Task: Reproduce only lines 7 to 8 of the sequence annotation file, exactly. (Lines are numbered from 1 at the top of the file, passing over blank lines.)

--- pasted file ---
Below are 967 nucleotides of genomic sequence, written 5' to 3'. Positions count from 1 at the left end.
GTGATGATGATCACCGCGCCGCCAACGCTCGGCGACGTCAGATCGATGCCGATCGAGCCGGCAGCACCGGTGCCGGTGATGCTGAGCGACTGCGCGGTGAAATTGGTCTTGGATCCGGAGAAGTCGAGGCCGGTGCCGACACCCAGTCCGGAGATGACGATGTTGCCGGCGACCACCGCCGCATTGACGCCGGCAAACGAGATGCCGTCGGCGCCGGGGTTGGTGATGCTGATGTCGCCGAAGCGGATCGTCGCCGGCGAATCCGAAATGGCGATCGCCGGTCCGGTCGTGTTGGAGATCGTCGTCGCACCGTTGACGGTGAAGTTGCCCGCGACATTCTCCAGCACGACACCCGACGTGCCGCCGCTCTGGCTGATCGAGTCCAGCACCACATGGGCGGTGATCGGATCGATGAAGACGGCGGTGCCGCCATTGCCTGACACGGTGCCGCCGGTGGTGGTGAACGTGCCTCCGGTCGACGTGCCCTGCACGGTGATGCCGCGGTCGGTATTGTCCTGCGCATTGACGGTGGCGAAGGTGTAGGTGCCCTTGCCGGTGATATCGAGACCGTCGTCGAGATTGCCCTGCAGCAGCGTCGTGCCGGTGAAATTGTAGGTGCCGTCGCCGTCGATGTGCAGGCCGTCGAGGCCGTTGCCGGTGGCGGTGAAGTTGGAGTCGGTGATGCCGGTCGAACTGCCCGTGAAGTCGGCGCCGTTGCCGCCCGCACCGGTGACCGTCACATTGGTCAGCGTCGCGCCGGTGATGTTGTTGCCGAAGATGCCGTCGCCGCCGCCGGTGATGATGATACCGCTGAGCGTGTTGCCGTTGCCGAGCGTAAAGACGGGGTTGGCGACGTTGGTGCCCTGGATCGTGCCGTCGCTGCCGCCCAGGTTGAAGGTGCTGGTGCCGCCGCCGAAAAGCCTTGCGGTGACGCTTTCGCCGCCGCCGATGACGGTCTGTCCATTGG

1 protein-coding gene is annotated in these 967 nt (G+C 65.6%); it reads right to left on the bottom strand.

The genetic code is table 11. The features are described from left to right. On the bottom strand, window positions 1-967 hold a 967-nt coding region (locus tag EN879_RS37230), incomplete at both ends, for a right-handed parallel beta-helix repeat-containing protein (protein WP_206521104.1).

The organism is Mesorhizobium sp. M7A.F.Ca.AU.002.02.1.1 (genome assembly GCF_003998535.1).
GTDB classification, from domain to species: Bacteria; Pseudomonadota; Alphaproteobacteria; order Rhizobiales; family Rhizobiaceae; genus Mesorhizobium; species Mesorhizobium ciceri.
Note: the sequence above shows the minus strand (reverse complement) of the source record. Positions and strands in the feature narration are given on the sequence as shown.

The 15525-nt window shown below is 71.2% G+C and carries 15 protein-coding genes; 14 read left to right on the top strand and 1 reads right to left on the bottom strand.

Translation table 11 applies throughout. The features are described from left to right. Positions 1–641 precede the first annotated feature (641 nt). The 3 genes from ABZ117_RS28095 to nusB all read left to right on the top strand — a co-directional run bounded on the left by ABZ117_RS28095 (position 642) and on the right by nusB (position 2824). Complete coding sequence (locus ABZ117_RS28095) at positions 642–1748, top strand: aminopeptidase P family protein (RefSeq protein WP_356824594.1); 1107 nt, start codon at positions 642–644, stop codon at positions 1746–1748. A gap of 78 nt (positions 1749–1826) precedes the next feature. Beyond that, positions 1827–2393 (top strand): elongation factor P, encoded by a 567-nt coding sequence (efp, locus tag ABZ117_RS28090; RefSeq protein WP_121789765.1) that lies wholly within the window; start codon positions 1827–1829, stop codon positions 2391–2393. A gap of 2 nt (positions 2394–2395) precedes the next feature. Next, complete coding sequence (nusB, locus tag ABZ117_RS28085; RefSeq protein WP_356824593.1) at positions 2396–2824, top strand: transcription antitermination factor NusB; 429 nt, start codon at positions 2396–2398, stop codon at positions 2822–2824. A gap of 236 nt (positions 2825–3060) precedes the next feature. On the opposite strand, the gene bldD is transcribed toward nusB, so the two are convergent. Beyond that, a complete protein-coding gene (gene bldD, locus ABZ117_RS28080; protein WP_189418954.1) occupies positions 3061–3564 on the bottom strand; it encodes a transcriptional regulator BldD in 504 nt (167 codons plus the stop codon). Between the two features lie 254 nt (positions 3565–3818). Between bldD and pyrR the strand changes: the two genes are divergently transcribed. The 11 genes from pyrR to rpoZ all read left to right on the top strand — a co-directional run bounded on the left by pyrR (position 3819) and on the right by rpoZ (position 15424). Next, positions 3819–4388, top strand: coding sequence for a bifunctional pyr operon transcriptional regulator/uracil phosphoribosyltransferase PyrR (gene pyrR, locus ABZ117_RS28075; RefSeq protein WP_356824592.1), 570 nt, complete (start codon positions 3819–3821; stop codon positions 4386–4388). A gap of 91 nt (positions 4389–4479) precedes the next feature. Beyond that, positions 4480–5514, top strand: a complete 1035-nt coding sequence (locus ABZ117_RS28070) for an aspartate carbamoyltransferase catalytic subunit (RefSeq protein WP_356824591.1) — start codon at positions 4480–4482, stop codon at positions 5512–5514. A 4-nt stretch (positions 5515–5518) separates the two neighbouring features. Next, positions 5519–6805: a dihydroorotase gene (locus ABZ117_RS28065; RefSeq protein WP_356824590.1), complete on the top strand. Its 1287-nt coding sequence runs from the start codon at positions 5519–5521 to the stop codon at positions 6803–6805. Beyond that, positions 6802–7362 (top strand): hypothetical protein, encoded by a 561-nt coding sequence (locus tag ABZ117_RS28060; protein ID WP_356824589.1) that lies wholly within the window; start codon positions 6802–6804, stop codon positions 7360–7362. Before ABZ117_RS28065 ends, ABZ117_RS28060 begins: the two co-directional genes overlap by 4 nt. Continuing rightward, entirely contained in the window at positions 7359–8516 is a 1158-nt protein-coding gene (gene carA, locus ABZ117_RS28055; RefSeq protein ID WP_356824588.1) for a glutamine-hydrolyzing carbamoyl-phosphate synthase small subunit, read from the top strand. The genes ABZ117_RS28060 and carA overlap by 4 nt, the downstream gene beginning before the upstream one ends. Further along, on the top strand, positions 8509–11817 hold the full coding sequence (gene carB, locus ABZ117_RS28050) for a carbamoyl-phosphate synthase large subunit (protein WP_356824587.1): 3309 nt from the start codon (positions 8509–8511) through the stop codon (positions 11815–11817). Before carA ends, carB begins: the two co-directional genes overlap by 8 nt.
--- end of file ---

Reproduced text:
Note: the sequence above shows the minus strand (reverse complement) of the source record. Positions and strands in the feature narration are given on the sequence as shown.

The 15525-nt window shown below is 71.2% G+C and carries 15 protein-coding genes; 14 read left to right on the top strand and 1 reads right to left on the bottom strand.